Book 30: Frankenstein in Baghdad

Frankenstein in Baghdad (2013) by Ahmed Saadawi was the winner of the 2014 International Prize for Arabic Fiction, as well as the Man Booker International Prize finalist of 2018.

This is a strange book, that’s for sure. It’s a magcial realism/sci-fi esque look into the Iraq War and takes place in a US-occupied neighbourhood in Baghdad.

“The door swung wide open and beyond the doorway loomed the dark figure of a tall man. His blood froze in his veins as he saw the figure approach. The yellow light of the lantern struck the strange man’s face – a face with lines of stitches, a large nose and a mouth like a gaping wound”

Reading the English version, I felt like the translation was a bit sloppy so I started cross referencing with the original Arabic text. It was funnier, with the cultural references making more sense. The story was a bit slow for me – there were many tangents I could have done without – but I love how, like most war-based fiction, it pared down to the questions of morality, humanity, blame and innocence that crop up during such times.

Personally, the book is a bit slow for me. It elicited a few chuckles from me and I get how it’s a satire on the way religions form, and sectarian rife and political parties etc. But I feel like the translation was a bit sloppy so I have been cross-referencing it at times with the OG Arabic text.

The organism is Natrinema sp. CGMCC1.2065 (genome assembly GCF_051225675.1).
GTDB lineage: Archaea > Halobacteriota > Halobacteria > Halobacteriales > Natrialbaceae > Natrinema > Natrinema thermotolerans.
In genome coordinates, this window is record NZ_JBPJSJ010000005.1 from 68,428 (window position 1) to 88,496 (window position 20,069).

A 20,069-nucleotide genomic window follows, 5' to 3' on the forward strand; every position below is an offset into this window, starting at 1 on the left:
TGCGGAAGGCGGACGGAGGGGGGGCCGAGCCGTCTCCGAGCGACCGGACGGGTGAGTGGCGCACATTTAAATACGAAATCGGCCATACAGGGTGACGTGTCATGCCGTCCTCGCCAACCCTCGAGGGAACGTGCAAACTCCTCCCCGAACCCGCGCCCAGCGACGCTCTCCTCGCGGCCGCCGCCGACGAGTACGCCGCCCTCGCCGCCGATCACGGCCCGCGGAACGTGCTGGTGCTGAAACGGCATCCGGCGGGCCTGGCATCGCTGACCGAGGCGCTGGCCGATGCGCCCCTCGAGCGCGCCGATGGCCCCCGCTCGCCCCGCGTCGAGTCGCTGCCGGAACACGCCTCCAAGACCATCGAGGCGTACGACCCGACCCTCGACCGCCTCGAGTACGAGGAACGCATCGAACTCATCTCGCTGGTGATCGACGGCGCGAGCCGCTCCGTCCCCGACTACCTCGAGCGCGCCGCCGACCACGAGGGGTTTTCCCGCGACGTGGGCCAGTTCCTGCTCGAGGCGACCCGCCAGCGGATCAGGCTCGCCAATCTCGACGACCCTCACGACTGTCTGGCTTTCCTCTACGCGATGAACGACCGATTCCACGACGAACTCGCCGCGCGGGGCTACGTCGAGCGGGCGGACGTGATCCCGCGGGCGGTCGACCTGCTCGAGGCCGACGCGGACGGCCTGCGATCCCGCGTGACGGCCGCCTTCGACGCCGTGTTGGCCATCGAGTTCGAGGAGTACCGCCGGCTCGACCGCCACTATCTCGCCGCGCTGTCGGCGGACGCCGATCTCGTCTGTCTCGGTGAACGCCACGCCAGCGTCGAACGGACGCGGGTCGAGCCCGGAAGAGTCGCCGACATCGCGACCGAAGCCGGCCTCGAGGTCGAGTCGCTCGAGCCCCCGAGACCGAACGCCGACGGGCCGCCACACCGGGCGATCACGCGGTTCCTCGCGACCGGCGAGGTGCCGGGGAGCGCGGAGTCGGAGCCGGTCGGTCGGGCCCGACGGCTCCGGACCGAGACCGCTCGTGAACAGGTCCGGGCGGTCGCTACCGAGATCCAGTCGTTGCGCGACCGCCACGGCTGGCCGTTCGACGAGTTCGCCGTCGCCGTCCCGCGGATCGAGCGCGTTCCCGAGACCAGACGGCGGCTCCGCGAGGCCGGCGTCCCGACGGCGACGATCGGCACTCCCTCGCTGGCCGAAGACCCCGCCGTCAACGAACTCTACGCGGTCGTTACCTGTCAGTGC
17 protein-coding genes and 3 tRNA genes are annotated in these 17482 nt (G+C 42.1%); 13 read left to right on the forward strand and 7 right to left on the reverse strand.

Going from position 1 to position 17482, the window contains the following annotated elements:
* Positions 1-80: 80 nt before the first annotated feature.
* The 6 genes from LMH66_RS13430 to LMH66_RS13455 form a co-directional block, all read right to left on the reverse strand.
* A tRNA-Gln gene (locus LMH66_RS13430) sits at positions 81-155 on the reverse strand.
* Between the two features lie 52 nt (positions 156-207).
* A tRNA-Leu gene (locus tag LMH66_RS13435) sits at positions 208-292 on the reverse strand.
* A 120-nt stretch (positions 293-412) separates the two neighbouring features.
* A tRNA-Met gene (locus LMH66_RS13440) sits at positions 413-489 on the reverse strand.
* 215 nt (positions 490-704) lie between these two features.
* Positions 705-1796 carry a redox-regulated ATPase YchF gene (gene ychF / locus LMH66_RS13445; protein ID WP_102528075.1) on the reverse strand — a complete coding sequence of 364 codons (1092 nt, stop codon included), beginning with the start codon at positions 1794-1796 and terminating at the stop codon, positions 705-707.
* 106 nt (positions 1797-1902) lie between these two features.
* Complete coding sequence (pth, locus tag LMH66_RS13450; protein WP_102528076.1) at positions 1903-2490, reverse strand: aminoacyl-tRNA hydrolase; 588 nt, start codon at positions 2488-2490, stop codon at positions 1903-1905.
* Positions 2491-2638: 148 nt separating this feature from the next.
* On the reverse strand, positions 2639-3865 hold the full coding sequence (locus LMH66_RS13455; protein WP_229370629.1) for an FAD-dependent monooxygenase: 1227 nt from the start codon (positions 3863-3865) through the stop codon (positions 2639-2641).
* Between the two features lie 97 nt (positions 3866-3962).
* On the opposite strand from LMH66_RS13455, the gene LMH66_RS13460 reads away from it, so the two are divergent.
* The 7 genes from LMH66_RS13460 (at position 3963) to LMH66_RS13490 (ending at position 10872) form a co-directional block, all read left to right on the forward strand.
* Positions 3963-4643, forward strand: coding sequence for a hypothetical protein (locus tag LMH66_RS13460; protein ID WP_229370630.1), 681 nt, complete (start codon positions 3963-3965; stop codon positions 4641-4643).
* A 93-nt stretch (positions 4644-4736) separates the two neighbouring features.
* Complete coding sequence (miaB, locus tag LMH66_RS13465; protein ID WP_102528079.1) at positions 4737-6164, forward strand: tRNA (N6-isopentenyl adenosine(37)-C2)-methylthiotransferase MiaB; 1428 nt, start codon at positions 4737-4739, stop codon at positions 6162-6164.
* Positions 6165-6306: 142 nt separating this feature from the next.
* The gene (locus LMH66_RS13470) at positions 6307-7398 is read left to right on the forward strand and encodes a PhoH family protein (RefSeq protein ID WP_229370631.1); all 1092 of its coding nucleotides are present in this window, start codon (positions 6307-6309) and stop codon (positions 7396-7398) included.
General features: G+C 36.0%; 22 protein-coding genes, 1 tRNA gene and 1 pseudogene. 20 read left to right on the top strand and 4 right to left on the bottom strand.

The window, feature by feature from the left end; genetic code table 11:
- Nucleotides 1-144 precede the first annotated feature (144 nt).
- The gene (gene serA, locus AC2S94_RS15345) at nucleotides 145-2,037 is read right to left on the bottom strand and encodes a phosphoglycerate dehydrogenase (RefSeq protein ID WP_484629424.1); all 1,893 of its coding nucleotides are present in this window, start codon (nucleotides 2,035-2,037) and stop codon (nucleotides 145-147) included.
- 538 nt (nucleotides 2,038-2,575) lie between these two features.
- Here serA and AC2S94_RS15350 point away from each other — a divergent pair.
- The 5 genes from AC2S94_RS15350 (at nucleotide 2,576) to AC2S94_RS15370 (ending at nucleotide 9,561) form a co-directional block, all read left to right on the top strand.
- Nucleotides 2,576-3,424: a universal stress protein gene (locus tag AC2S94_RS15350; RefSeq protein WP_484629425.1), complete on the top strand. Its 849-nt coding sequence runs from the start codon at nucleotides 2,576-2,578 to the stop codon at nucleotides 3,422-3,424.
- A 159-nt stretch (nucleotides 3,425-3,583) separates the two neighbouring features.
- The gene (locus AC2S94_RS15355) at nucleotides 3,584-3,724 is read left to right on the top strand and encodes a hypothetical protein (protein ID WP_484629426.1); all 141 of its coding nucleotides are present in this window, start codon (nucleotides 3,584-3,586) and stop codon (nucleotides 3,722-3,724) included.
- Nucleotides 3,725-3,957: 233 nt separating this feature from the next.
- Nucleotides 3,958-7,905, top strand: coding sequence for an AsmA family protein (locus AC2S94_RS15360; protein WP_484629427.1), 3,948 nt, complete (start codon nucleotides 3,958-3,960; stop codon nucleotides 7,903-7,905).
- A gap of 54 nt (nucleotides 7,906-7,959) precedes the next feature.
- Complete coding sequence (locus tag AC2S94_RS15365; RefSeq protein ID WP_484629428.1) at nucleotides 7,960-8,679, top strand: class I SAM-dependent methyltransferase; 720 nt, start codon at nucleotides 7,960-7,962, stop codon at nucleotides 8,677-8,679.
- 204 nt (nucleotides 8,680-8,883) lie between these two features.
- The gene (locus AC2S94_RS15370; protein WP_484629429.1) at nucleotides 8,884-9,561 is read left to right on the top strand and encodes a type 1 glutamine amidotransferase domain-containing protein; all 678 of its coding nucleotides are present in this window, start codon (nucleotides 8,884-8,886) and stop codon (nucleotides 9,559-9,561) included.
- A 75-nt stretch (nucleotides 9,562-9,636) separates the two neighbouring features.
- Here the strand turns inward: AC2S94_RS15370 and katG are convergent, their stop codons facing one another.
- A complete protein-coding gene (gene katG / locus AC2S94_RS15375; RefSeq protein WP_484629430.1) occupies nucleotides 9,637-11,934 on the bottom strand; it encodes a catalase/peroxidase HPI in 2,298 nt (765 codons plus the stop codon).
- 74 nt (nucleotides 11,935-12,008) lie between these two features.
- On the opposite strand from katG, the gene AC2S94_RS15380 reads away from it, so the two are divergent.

“كل يوم نموت خوفاً من الموت نفسه”

Frankenstein in Baghdad was all about questioning how innocent we truly are, how everyone is a criminal in wartime and noone is 100% a victim. It satirized the way political factions and religious sects form and then fight with each other even when they all stem from the same source. Complete with gossiping “7areem il 7arra” (LOL I don’t even know if that term makes sense but I’m giving it a shot) and sons who don’t come back from the war, black magic from old guys with long white beards and idiots who start worshipping a monster. Frankenstein was portrayed as a misunderstood vigilante who was also going through an existential crisis. It focused a lot on journalism (merits and methods). Some things you have to flip to your Arabic part of your brain to fully appreciate (may God take you = allah ya5thek; the orange = the song ilbrta8ala *deneneeng*

غير أن أحد الجن ممن نَجَوا من المذبحة الرهيبة خلال معركة مطار بغداد بقي يطوف حوله, ويزوره أحياناً لتسليته في وحشته. وأخبره أن لديه مهمة كبيرة واحدة باقية

I also liked how one of the repeated questions in the book is how does it feel to be the parent of a serial killer, or a dictator or a monster. How do parents feel when they end up being vessels to something greater than themselves? That was the way they used the connection between Frankenstein and the man who accidentally created him. That’s the main difference between Shelley’s and Saadawi’s monsters. In this book, the man wasn’t experimenting or trying to create anything at all. That was used to explore a whole new aspect of the father/child relationship.

It was an okay read. I don’t urge anyone to rush out this second to purchase it. But if you have a rainy day one October, it might be nice to curl up with this read.

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